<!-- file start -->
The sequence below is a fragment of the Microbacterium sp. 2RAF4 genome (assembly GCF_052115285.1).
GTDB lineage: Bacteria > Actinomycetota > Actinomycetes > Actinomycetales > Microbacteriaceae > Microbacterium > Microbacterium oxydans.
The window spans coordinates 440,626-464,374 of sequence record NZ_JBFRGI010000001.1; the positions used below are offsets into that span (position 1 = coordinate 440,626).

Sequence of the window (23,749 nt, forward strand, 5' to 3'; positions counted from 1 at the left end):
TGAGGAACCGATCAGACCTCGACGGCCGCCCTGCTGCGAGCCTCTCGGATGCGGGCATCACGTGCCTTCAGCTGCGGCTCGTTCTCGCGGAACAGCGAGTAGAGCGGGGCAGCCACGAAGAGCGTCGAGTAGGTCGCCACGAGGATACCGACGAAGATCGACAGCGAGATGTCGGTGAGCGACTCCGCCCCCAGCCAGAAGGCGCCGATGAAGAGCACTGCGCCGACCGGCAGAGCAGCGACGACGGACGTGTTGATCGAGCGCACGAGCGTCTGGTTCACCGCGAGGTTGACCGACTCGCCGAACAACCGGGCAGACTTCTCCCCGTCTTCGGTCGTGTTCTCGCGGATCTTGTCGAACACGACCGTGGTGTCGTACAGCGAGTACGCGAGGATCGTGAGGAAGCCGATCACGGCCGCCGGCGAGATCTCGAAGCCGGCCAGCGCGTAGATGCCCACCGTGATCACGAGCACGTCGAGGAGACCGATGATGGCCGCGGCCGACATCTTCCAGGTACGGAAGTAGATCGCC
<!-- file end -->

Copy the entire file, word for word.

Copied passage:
The sequence below is a fragment of the Microbacterium sp. 2RAF4 genome (assembly GCF_052115285.1).
GTDB lineage: Bacteria > Actinomycetota > Actinomycetes > Actinomycetales > Microbacteriaceae > Microbacterium > Microbacterium oxydans.
The window spans coordinates 440,626-464,374 of sequence record NZ_JBFRGI010000001.1; the positions used below are offsets into that span (position 1 = coordinate 440,626).

Sequence of the window (23,749 nt, forward strand, 5' to 3'; positions counted from 1 at the left end):
TGAGGAACCGATCAGACCTCGACGGCCGCCCTGCTGCGAGCCTCTCGGATGCGGGCATCACGTGCCTTCAGCTGCGGCTCGTTCTCGCGGAACAGCGAGTAGAGCGGGGCAGCCACGAAGAGCGTCGAGTAGGTCGCCACGAGGATACCGACGAAGATCGACAGCGAGATGTCGGTGAGCGACTCCGCCCCCAGCCAGAAGGCGCCGATGAAGAGCACTGCGCCGACCGGCAGAGCAGCGACGACGGACGTGTTGATCGAGCGCACGAGCGTCTGGTTCACCGCGAGGTTGACCGACTCGCCGAACAACCGGGCAGACTTCTCCCCGTCTTCGGTCGTGTTCTCGCGGATCTTGTCGAACACGACCGTGGTGTCGTACAGCGAGTACGCGAGGATCGTGAGGAAGCCGATCACGGCCGCCGGCGAGATCTCGAAGCCGGCCAGCGCGTAGATGCCCACCGTGATCACGAGCACGTCGAGGAGACCGATGATGGCCGCGGCCGACATCTTCCAGGTACGGAAGTAGATCGCC